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Ian Morgan

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  1. I found the Merg hardware ServoSet unit (Kit 76A) a good investment, small and portable for grovelling about under baseboards, and utterly reliable and simple to use. I am now building a ServoSet3 that is described by Duncan Greenwood in the Merg forum and Wiki. This is Arduino based with a colour touch screen display and can be used for setting end stops and speed when connected to the Merg Servo4, plus the CANSERVO8, CANMIO-SVO and CANMIO-Universal. Just having some problems loading the software/firmware, but it looks promising.
  2. The significance of the black guy (actual name Doris Miller) manning the AA gun during the attack at Pearl Harbour, is that, at that time, the US Military did not allow black servicemen to use guns. They could normally only work in the engine room or in the mess in the Navy. So when Miller took over firing an unmanned AA gun, and then went on to bring several injured sailors to safety, he rightly earned himself the Navy Cross. Actually, many black American sailors joined the submarine service because, although nominally they worked in the mess, on a submarine every crew member is trained to do any job, just in case. These stories are far more interesting (and socially relevant) than the Beeb's WOTW.
  3. Three hours wasted. Not just the sepia tones, but the blurry, echo effect movements really did not help (I thought my telly was on the blink). Then the currently politically correct speech about how the British Empire behaved in conquering the world, and this being our just desserts. It was just too contrived and out of place.
  4. I am also watching the latest series of 'The Crown' on NetFlix. This covers the 1960's. This has some amazing CGI. You could almost believe Princess Margaret and Lord Snowdon are boarding a VC10 and taking off, and that the area around Aberfan is still covered with pitheads. A fill in shot of the journey to Sandringham had a green Class 37 and maroon coaches passing through the countryside, and I don't know if it was real or CGI.
  5. Yes, it is all about the story telling, and this little world has a charm all of its own.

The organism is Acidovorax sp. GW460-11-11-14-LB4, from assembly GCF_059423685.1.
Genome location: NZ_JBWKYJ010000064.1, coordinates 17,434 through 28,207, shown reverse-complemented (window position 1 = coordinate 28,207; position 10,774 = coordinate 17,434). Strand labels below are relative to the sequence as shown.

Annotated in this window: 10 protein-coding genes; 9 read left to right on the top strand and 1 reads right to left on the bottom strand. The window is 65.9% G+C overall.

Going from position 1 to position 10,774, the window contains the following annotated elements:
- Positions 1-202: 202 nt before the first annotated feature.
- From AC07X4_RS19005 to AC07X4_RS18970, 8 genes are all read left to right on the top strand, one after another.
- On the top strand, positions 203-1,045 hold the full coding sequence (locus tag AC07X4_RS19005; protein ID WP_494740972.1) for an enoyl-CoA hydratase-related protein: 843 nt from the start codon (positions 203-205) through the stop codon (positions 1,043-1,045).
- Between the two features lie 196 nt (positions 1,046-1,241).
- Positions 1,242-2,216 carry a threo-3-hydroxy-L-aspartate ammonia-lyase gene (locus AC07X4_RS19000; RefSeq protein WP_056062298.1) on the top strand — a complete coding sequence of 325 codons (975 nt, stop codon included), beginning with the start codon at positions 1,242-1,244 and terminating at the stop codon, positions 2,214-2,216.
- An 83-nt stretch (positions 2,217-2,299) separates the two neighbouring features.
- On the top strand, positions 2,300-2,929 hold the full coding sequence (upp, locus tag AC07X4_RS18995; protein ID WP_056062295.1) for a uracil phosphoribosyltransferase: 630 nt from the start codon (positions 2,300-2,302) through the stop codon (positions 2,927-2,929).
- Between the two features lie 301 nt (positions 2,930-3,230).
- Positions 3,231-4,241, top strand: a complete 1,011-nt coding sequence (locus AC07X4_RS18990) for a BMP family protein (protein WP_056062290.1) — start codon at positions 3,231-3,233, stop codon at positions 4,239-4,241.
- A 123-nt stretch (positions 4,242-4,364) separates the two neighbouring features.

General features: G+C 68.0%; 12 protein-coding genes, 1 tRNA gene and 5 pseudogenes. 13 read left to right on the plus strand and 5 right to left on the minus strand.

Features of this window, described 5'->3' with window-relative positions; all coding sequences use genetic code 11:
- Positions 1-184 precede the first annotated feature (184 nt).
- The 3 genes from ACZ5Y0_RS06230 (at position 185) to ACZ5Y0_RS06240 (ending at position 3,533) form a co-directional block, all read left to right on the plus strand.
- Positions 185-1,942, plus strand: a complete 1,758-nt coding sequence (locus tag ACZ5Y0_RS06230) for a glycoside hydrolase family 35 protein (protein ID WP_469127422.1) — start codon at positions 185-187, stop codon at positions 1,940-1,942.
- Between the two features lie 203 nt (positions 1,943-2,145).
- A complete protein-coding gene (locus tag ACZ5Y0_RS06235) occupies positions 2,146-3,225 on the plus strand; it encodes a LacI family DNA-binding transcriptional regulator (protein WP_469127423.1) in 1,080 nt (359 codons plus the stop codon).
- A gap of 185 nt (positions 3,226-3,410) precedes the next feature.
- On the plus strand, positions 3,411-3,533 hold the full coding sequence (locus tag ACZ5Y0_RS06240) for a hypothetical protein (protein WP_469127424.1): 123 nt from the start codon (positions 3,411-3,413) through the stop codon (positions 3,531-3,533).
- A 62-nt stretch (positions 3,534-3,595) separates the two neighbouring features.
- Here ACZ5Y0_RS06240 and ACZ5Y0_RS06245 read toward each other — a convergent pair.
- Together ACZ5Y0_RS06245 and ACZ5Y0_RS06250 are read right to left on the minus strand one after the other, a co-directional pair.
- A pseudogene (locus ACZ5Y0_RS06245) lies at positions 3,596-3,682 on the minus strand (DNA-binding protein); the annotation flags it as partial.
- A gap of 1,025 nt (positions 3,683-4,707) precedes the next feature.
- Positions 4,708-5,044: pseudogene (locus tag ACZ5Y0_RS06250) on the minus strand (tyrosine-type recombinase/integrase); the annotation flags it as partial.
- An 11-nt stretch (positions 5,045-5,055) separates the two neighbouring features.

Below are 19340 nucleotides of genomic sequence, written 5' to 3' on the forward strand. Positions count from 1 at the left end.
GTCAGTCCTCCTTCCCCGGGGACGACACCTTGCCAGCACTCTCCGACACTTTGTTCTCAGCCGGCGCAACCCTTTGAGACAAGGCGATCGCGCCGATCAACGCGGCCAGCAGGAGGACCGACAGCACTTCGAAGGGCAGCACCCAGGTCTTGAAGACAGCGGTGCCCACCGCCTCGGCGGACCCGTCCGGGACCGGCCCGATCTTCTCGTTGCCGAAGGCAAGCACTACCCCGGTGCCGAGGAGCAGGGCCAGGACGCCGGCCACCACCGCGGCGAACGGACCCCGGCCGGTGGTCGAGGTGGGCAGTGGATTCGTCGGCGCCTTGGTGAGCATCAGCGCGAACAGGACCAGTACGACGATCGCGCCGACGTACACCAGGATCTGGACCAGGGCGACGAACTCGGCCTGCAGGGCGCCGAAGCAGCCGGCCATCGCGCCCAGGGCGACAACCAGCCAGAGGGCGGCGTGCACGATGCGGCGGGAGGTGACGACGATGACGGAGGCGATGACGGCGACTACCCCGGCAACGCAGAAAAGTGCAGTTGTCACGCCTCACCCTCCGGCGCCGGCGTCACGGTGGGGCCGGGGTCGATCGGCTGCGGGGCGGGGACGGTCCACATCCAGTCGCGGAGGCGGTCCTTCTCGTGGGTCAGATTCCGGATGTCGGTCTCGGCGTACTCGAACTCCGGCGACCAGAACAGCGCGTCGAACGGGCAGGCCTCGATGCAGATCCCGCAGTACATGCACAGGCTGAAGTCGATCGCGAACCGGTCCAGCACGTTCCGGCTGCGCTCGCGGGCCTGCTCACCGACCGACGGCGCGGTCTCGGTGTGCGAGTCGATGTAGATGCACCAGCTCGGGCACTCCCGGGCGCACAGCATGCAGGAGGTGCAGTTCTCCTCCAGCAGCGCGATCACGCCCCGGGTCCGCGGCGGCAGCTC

6. So, a few of this year's layouts were to be seen at Warley: One board of Team Grantham's 'Race to the Stars' layout was on a layout planning demonstration stand, along with the scale model of their fun fair layout. All three of the 'Men of Kent' team's layouts were on show. They are moving to the Ashford Model Railway Museum 'Pop-Up' museum today. The LocoLadies' charming layout was being displayed for a final time before being split up to form new layouts for their grand children. They sold off the crocheted trees on the Sunday afternoon in aid of a breast cancer charity, and also formally presented one to Kathy Millatt, as she appreciated them so much
  7. I enjoyed seeing the complete layout, I have only seen bits of it before at other exhibitions. Well done all.
  8. I believe they get the costumes, and other things wrong too, but we only see the railway bloopers that we are knowledgeable about. The BBC series "Merlin" had Gaius wearing spectacles, and Merlin being pelted with tomatoes while in the stocks. The legends place the rule of Arthur somewhere in the 5th or 6th century. Spectacles were invented in the 13th century, and tomatoes did not come to Europe until the 16th century.
  9. Shouldn't the catenary wires lean over the other way, so the droppers pull the contact wire out to the curve? I could not find a clear enough image of a tight curve on the RhB on the 'net, but logically I would say your setup would pull the contact wire further away from the track centre.
  10. Not just Berlin, but the "Iron Curtain" severed railways across Europe. A line between Bavaria and what is now called Czechia was built when there was a good relationship between the two, and the station at Bayerische Eisenstein was actually built straddling the border. When the 'Iron Curtain' was constructed, it ended up passing right through the main booking hall. The blue and white railing, and a stone in the floor of the booking hall now mark the border: There is a nice little railway museum on the German side, more photos in my Flickr album:
  11. The Soviet military also had to come into West Berlin to take their turns guarding Rudolf Hess and others in Spandau Prison.
  12. Another point of interest, it seems that the Soviets built their war memorial in Berlin before the city was divided up between the occupying forces, and it ended up being in what became West Berlin. So, every day, a Soviet military 'honour guard' had to cross into West Berlin to stand watch at the memorial.
  13. I believe the briefcase would have contained all the passports of the train's occupants, along with all the official travel forms. These would be carefully checked and any full stops or commas on the passport had to match those on the travel documents. Reading other online accounts of the military train, there might also have been a bottle of whisky to assist the Soviet officer's eyesight during the checking.
  14. I was just passing on what I was told - it was probably wrong, or incomplete and it was 35 years ago that I was told it, so I might have mis-remembered.
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